In a single, well-written volume, Jonathan Thompson has masterfully woven together two thousand years of prehistory, history and environmental degradation in a book whose focus is the Animas River. With headwaters above Silverton, ultimately, the Animas flows into the San Juan River near Farmington, some 100 miles to the south. Thompson uses the river and its riparian corridor to place human history into ecological perspective while also telling poignant family and local stories.
He combines science, law, metallurgy, water pollution, bar fights and the occasional murder into one of the best books written about the Southwest in years. Thompson follows in the footsteps of his writer/editor father, Sandy Thompson, who was a key force in the creation of Crow Canyon Archaeological Center and an effective voice in arguing for creation of the Weminuche Wilderness. Now in this carefully crafted first book, Jonathan has found his own book-length, literary voice, and a powerful voice it is.
River of Lost Souls is eminently readable, careful in its chronology and well researched, though it could have used more endnotes to clearly delineate sources. Thompson now joins the ranks of local historians Allan Nossaman and Duane Smith, but he does so with an environmental understanding that is overdue. This is the first volume to analyze the multiple impacts of mining near Silverton from the 19th into the 21st century.
An environmental journalist and editor with High Country News, and a former writer and publisher of the Silverton Standard, Thompson has produced that rare synthesis of science, history, legend and local lore that only a native son could write. I respect his ability to understand the complexities of the Gold King mine blow-out in 2015 and his mastery of Environmental Protection Agency (EPA) clean-up site criteria. I am enthralled by his character sketches, his vignettes of miners, editors, surveyors and significant events like the 1911 flood on the Animas, the 1918 Spanish Flu in Silverton, and the 1939 Silverton miners’ strike.
It’s all here. Basketmaker Indians leaving thousands of butchered human bones at Ridges Basin. Ancestral Puebloan villages. Ute and Navajo occupations. And the arrival of pioneers into Baker’s Park, now Silverton, walking and riding horses and mules over Stony Pass into Cunningham Gulch. The title of River of Lost Souls is inadequate. Yes, it’s about science, politics and greed, but it’s also local and regional history.
The railroad is another main character in the book as is Thompson’s own family. Historic quotes from area newspapers are well chosen, and readers will learn important details about milling and smelting hard rock ore and lingering issues related to the dangers of heavy metals like mercury when mill tailings discharge into watersheds.
Hardrock mining for gold and silver. Uranium mining for yellowcake. Oil and gas wells sprawling across the San Juan Basin. This is not local boosterism. This is what tourists do not see and do not want to see. Durango has diversified into a tourist-based, recreation and public land amenities economy, but Jonathan Thompson shows us our industrial origins and the impacts of mining and oil and gas drilling that residents and visitors alike would rather ignore. It took him a lifetime to write this book, and we are better for it. This is the way environmental journalism is supposed to be. In your face. Up close. Personal.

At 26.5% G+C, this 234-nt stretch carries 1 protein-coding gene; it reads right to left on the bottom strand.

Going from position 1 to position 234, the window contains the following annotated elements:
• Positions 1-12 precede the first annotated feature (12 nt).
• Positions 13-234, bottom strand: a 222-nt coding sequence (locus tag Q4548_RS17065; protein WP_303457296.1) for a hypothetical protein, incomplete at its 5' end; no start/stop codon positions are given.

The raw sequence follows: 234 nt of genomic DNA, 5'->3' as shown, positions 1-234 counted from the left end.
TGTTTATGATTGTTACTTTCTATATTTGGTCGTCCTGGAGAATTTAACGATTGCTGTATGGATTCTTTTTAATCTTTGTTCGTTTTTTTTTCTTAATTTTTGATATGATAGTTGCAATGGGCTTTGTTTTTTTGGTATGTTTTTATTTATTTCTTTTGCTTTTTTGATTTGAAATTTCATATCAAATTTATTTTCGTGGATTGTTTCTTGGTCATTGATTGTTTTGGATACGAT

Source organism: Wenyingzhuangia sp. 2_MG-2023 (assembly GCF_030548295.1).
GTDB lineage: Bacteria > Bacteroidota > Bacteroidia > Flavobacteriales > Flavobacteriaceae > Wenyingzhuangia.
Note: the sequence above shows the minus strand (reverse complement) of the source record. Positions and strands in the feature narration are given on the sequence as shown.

He writes, “As one of the biggest ore processors around, the Gold King mill also belched out a lot of tailings, most of which ended up in Cement Creek and, ultimately, the Animas River. And as one of the largest employers in the county, it was also one of the deadliest.” p. 84. Or Thompson’s prose, “The blood, the broken bones, the torn-up bodies, and most insidious, the dust of pulverized rock. Day after day, the men emerged from underground coated in the stuff, and their lungs filled up, too.” p. 85.
Yet this is not a negative book. River of Lost Souls is a carefully researched chronicle published by Torrey House Press, whose mission includes developing “literary resources for the conservation movement, educating and entertaining readers, inspiring action.” Thompson does not advocate that we should join this or that environmental group. Instead he lets local people tell their stories and he tells quite a few himself. We are all downstreamers. We live in a connected, diverse environmental landscape with snow and rain that flows into the Animas. Thompson’s success has been to show us those connections and to firmly place us on a long continuum of human occupation.
I was in Silverton’s city park watching Cement Creek turn its vivid orange hue the day it happened, and I wondered what had gone wrong. Thompson explains all that but he also gives us decades of background on the Gold King environmental disaster, as yet unresolved, that made international news.
River of Lost Souls puts it all into perspective, which is why I recommend this book for environmental classes because of its content and its personal touches. River of Lost Souls is a superior read, but I’d suggest a few improvements. Subsequent editions should include a map of the Gold King and the American tunnel, a map of the Animas River, and a map of the San Juan Basin. A glossary of mining and technical terms would also be useful.
Family stories of fishing and camping along the river wed readers to this landscape. Poet Gary Snyder admonishes us to, “Find your place, dig in, and defend it.” River of Lost Souls compels us to do just that. TG